In this, Casey splits her attention in a few different directions to examine big waves in various contexts. First, in a narrative she goes back to again and again, she follows surfers, particularly Laird Hamilton, as they attempt to surf bigger and bigger waves across the globe, with a lot of focus on Hawaii's "Jaws" surf spot. Interwoven with the surfing, which is probably the easiest for the layperson to understand, she talks to scientists who study waves, salvagers who recover ships wrecked by huge waves, historians who look at
What all of this underscores is that the ocean is really freaking scary, and it's likely to get even more so. We actually know very, very little about how waves, particularly big waves, work--one of Casey's interview subjects points out that, after a certain size, waves kind of stop acting like water waves and start acting kind of like waves of light, which is totally weird. We can't study them in their natural environment to any great degree because, as another interviewee pointed out, if you encounter a hundred-foot wave, you're probably trying to survive it, not measure it. But we know that they occur much more often than we used to think they did, and that they're doing a lot of damage--like apparently sinking two shipping ships or tankers per week, and why is no one pointing that out??? I think Casey did a good job of pulling in all kinds of information that people don't really encounter about waves and the ocean, and by using the surfing as the core of the narrative, she focused a lot of the science into through a lens that a lot of us laypeople can understand.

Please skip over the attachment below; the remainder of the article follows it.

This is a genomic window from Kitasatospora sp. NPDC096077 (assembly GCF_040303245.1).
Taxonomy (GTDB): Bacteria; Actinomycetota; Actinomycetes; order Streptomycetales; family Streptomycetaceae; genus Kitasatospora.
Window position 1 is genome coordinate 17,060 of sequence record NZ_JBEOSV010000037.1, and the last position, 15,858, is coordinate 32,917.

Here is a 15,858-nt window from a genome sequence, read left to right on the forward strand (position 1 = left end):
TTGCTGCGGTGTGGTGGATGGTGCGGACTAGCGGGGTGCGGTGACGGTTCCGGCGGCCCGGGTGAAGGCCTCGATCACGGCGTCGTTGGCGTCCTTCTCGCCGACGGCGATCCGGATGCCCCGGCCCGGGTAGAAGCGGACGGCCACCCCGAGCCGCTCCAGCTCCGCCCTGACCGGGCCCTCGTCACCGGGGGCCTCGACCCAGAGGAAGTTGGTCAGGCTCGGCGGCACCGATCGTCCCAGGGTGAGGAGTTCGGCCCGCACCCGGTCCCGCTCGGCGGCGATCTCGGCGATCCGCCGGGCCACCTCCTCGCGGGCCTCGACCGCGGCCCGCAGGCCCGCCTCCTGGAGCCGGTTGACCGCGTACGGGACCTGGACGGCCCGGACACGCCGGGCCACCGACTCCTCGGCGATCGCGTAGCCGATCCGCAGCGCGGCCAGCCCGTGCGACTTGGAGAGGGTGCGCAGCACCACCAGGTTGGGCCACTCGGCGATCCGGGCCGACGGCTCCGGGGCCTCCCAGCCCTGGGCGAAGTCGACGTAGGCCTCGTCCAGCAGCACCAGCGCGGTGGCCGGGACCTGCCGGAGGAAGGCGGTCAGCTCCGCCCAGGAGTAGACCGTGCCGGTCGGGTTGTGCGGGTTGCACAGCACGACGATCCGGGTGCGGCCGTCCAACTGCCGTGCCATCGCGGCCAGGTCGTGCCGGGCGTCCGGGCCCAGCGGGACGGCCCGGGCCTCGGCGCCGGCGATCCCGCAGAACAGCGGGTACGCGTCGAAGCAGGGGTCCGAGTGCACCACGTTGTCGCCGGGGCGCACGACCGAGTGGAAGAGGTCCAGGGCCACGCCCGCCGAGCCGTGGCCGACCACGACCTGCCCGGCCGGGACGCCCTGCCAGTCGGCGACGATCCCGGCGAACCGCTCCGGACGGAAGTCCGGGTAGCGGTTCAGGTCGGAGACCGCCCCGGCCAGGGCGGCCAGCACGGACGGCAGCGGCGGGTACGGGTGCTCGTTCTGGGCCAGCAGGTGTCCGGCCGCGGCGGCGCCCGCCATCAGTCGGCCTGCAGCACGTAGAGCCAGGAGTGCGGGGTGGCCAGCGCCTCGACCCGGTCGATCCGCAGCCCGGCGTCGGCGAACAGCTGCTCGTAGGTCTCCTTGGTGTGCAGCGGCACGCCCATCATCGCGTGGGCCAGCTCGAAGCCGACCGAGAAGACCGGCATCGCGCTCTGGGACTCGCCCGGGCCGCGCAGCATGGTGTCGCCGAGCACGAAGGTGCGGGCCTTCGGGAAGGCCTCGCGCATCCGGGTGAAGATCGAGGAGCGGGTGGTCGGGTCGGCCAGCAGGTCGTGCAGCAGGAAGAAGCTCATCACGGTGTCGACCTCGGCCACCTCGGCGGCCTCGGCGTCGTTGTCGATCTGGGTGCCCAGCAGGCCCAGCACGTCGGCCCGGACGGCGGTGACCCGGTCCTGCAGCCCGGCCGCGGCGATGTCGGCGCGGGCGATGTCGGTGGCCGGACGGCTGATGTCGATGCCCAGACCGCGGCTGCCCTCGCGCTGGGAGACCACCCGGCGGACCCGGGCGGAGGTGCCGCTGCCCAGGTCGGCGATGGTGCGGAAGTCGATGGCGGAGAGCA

I listened to this an audiobook, and the narrator, Kirsten Potter, was excellent. She has a very conversational way of reading the book and, while some of her "surfer guy" impressions came off as very stereotypical and maybe even mildly offensive, she really made the book engaging. I think this is one that would have been good in actual book form as well, but it was a good choice for audiobook!
Overall, I really enjoyed this. It's a great science book about a topic that I don't think is really frequently covered in the "popular science" category. Apparently Casey has written some other books that have serious ethical questions involved regarding her behavior in researching and writing them, but I really liked this one, didn't see any issues like that, and would recommend it to others.
4 stars out of 5.